Learning New Words

March 24, 2021 — 25 Comments

When you encounter an unfamiliar word, do you consider that inconvenient, or exciting?

I encountered a new word today. I read a lot, but rarely do I encounter an unfamiliar word.* I share it with you because of its peculiar meaning. You may want to use it sometime. The drawback is that it is a tad antiquated (thus its unfamiliarity). The word is “Panglossian.”

My “passing” grade in the study of Classical Greek in 1977 suggested the word might mean multi-lingual, since pan means “all,” and glossa means languages or tongues. I was wrong—but for a very odd reason.

Panglossian, you see, doesn’t refer to the literal meaning of its root words. It is based on the qualities of a character created by Voltaire for his satirical novella, Candide. Ironically, Voltaire presumably christened his professor of métaphysico-théologo-cosmolonigologie with this nomen⁑ because of its actual meaning.

The adjective Panglossian, however, has a completely distinct definition. Its difference was signaled for me by the capitalization of the first letter. Fans of Voltaire (among whom I do not count myself, or C.S. Lewis, for that matter) may already know its meaning. a definition, trust me, we shall get to momentarily.

First, I want to share C.S. Lewis’ observation about Voltaire, a Deist who was a savage critic of Christianity. In his autobiography Lewis includes the philosopher in a list of people he considered allies during his own season of atheism.

All the books were beginning to turn against me. Indeed, I must have been as blind as a bat not to have seen, long before, the ludicrous contradiction between my theory of life and my actual experiences as a reader.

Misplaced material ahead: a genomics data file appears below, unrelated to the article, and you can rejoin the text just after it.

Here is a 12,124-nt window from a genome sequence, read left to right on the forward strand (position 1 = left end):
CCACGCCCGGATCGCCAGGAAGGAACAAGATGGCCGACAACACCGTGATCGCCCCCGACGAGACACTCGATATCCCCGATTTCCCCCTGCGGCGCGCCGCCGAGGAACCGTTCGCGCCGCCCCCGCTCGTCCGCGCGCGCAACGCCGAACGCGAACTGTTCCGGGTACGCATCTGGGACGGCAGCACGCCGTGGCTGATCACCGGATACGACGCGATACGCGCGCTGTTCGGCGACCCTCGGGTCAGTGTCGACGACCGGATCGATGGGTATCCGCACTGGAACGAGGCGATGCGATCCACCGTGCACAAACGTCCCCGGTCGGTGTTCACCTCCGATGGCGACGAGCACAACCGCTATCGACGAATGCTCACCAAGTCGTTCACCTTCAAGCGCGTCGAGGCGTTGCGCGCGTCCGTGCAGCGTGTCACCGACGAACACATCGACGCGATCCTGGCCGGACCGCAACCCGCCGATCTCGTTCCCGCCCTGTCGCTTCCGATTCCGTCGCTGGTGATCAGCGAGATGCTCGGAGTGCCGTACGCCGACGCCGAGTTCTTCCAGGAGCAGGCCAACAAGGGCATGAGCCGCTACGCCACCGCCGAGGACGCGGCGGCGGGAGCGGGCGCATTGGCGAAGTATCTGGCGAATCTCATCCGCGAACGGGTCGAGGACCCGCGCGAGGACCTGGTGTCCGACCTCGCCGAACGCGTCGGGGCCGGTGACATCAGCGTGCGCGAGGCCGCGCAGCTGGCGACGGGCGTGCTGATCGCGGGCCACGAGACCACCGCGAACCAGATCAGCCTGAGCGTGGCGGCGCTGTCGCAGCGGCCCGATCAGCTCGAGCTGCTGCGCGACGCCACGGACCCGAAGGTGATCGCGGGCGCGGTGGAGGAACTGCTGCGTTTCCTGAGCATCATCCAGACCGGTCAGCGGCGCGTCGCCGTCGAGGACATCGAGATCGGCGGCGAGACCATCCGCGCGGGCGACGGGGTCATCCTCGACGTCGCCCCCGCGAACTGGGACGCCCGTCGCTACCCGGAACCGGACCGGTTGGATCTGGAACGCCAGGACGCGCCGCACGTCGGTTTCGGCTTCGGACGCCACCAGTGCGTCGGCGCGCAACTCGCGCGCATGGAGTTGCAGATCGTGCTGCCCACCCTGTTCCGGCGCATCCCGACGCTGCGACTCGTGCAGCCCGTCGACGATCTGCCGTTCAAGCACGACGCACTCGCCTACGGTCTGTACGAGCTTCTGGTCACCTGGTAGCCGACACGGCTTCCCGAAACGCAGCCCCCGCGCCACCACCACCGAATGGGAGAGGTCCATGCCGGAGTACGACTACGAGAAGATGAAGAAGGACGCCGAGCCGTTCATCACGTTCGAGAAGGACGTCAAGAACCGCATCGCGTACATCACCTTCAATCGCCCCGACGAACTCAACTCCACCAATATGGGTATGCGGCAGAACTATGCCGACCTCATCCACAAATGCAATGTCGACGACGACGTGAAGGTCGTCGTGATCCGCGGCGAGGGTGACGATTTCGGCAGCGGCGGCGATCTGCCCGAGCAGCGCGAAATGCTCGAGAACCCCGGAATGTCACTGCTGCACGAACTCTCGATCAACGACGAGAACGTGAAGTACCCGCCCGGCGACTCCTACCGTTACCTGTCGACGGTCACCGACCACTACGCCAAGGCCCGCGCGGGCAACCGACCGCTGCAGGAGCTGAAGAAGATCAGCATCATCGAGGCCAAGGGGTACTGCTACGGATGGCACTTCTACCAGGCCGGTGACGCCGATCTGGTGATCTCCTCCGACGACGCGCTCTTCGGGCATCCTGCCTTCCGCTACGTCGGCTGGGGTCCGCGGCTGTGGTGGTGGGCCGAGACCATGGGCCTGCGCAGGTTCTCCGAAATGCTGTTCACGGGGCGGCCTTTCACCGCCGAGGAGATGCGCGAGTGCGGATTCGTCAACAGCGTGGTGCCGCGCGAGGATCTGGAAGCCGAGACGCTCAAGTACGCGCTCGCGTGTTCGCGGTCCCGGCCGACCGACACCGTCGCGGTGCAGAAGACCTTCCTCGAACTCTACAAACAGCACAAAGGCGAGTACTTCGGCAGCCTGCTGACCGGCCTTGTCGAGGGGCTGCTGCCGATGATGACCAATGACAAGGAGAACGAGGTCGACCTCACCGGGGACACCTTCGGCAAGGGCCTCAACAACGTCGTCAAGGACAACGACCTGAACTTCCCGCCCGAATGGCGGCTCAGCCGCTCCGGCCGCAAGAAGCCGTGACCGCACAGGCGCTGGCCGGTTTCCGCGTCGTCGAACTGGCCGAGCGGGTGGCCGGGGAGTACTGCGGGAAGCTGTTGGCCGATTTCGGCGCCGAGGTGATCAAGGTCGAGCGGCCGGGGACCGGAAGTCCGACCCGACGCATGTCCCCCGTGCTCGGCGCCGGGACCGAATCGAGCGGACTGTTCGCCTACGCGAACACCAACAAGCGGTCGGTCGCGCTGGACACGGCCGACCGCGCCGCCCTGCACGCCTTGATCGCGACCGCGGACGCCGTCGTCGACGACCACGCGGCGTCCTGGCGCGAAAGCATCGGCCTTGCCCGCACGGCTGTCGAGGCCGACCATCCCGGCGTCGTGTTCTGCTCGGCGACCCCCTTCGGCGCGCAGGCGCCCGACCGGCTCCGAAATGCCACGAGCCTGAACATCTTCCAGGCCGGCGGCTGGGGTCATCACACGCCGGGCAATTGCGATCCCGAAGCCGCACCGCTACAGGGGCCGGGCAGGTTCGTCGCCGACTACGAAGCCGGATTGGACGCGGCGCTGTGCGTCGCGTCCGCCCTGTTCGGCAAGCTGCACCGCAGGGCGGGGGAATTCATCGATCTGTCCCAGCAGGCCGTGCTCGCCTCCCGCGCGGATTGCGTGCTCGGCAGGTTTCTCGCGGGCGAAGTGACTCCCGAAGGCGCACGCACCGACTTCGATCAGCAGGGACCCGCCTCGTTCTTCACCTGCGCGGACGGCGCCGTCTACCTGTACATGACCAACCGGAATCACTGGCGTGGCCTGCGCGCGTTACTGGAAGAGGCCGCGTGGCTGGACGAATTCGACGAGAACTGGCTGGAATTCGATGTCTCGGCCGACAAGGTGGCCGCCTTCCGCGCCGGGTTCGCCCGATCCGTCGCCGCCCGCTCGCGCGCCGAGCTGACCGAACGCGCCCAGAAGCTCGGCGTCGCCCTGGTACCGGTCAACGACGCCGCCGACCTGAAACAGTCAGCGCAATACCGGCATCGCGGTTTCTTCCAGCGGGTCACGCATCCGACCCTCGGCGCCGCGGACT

George MacDonald had done more to me than any other writer; of course it was a pity he had that bee in his bonnet about Christianity. He was good in spite of it. Chesterton had more sense than all the other moderns put together; bating, of course, his Christianity. Johnson was one of the few authors whom I felt I could trust utterly; curiously enough, he had the same kink. Spenser and Milton by a strange coincidence had it too.

Even among ancient authors the same paradox was to be found. The most religious (Plato, Aeschylus, Virgil) were clearly those on whom I could really feed.

On the other hand, those writers who did not suffer from religion and with whom in theory my sympathy ought to have been complete—Shaw and Wells and Mill and Gibbon and Voltaire—all seemed a little thin; what as boys we called “tinny.” It wasn’t that I didn’t like them. They were all (especially Gibbon) entertaining; but hardly more. There seemed to be no depth in them. They were too simple. (Surprised by Joy).

Voltaire’s religious views aside, in Dr. Pangloss he devised a character energized by an incurable optimism. From that characterization, fifty years after Voltaire’s work another writer derived the adjective. If you are like me, knowing a word’s etymology—its origin and history—is intrinsically satisfying.